The Austrian Army this week released a behind-the-scenes look at a little-known frogman unit in the landlocked country, complete with a cameo by FN

In a nine-minute German-language video released by the Bundesheer, the country's post-WWII federal army, you get a candid look at a two-man combat swimmer (Kampfschwimmer) team of the service's elite Jagdkommando group. 

In terms of size, it is thought that the country only maintains about 50 such divers for use in rivers and lakes in the Alpine country. While Austria hasn't had a coastline since 1918, the nation does have 40 large lakes, including Lake Constance on its Western border with Switzerland and Germany, as well as the immense Danube River system, which runs through the country. With that, Austria's combat divers are highly trained, and its members taking three years to earn their badge. 

Besides their Glock 17 pistols – Austria was the first country to adopt the now-iconic handgun as the P80 – and Steyr AUG (StG 77) bullpup rifles, the Kampfschwimmer also field the FN P90 in 5.7 NATO. 

Developed in the 1980s as a personal defense weapon by FN, the P90 was introduced in 1990, hence the designation.

P90 FN PDW on a wall
In its original format, the P90 weighs just 5.8 pounds, is only 8 inches high with a 50-round magazine inserted, and is just 19.9 inches long with its standard 10.4-inch barrel. This image was taken when visited FN's factory in South Carolina a while back. (Photo: Chris Eger/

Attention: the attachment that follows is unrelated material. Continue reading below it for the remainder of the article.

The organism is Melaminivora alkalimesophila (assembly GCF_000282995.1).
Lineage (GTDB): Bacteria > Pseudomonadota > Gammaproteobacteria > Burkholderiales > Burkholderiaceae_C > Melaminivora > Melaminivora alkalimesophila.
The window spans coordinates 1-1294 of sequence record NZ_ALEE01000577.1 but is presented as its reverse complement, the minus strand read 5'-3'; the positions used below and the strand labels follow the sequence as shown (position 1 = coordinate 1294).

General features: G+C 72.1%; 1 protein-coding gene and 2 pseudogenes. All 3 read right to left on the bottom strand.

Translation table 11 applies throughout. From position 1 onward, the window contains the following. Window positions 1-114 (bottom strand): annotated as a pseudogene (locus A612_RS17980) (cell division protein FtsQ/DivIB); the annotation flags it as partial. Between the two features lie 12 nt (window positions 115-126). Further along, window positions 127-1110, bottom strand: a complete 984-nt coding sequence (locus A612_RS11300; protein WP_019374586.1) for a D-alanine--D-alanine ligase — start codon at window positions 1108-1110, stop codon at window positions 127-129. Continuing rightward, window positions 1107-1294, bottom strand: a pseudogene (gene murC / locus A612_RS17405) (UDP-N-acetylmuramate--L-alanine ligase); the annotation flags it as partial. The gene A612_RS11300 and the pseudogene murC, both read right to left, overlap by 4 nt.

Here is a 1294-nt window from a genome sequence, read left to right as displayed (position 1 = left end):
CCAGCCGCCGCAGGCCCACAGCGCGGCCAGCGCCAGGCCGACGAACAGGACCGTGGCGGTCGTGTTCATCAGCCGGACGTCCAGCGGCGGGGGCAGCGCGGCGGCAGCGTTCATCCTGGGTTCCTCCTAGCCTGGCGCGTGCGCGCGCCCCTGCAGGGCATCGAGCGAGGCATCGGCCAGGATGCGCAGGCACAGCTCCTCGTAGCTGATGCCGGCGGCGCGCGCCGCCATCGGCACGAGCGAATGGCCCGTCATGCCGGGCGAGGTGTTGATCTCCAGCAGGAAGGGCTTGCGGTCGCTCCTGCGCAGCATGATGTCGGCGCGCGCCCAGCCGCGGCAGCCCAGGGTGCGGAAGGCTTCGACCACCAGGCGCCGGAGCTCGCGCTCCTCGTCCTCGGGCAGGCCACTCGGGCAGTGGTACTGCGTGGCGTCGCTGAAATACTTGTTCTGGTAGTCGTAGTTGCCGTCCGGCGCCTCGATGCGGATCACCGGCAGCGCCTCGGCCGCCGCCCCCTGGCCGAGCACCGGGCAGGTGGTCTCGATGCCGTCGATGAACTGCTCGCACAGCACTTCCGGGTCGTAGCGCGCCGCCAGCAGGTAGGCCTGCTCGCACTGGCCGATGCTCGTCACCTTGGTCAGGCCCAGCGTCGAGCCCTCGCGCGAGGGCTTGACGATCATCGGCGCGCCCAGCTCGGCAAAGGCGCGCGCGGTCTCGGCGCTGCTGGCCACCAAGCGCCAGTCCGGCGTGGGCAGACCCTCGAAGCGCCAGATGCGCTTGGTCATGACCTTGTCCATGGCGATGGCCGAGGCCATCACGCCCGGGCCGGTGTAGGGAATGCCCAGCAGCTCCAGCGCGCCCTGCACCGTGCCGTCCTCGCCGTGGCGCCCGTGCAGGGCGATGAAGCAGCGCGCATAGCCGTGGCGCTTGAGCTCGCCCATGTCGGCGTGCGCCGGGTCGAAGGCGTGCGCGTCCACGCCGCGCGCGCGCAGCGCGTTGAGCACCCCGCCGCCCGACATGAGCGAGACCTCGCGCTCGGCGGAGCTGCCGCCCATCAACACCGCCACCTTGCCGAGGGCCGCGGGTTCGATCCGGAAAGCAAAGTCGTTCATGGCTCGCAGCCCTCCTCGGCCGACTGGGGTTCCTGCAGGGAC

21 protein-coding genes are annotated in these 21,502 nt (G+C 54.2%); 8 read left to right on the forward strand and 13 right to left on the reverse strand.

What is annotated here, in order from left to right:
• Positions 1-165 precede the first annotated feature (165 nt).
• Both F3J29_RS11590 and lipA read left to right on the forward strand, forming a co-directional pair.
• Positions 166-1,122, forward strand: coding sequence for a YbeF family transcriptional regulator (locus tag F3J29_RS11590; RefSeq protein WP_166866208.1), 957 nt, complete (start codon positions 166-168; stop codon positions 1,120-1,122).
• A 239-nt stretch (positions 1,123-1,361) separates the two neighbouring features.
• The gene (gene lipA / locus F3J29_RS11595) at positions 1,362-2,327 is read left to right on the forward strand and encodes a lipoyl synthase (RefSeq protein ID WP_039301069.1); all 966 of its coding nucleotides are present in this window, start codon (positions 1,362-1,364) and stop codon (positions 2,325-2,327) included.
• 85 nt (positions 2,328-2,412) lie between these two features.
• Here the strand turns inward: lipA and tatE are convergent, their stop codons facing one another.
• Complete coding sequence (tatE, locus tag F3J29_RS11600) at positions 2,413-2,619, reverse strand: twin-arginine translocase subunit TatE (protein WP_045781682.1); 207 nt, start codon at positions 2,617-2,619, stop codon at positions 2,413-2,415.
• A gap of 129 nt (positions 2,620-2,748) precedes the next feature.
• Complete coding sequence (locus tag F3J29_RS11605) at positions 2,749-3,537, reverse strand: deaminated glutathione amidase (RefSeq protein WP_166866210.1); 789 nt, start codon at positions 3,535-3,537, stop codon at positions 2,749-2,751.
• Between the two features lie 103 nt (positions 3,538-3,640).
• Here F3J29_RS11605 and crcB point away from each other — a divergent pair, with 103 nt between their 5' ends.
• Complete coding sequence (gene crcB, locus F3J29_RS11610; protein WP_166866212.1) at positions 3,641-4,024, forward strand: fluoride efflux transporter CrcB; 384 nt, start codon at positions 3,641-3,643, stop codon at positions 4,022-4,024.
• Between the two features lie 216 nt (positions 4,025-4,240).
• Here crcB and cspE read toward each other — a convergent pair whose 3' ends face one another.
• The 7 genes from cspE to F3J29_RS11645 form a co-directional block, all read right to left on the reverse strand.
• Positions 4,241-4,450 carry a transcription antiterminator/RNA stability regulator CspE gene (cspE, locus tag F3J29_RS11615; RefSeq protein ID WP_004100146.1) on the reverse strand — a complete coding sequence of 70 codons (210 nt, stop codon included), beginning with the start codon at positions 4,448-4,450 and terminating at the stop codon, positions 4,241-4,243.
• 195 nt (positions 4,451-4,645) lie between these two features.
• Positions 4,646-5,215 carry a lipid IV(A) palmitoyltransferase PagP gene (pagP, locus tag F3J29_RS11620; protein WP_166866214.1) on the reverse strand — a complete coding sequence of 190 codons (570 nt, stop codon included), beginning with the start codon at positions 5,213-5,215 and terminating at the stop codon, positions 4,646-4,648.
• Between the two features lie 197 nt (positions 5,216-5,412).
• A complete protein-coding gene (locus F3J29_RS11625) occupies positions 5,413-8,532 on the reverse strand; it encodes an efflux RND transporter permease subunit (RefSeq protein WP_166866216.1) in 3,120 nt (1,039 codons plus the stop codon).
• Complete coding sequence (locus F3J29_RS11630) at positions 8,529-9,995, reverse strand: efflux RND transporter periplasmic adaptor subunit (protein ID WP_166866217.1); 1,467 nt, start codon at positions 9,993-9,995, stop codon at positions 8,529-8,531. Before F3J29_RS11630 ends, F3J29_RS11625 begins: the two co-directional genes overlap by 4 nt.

Austria's commandos adopted the P90 about 15 years ago, replacing the Steyr MPi 69 sub-gun as a close-in weapon, and augmenting the B&T TMP. 

Austrian Kampfschwimmer combat diver FN P90 webgear
Kampfschwimmer issued the P90 carry three extra mags in their chest rig, giving them 200 rounds when you count the mag on the gun itself. (Photo: Bundesheer)
Austrian Kampfschwimmer combat diver FN P90
Equipped with a suppressor, they strap neatly to the leg of a diver. (Photo: Bundesheer)
Austrian Kampfschwimmer combat divers with FN P90
Ready to deploy upon breaking the surface. (Photo: Bundesheer)
Austrian Kampfschwimmer combat divers with FN P90
And moving onshore (Photo: Bundesheer)

Of course, the P90 is tough to get over here (repeal the NFA), but the slightly longer semi-auto PS90 has been around since about 2005. Likewise, the 5.7x28 round, recently adopted by NATO, is slowly becoming more popular with CMMG, Diamondback, Ruger, and even PSA announcing new guns chambered for it. 

Maybe "Neptuns Dunklen Söhnen" are on to something.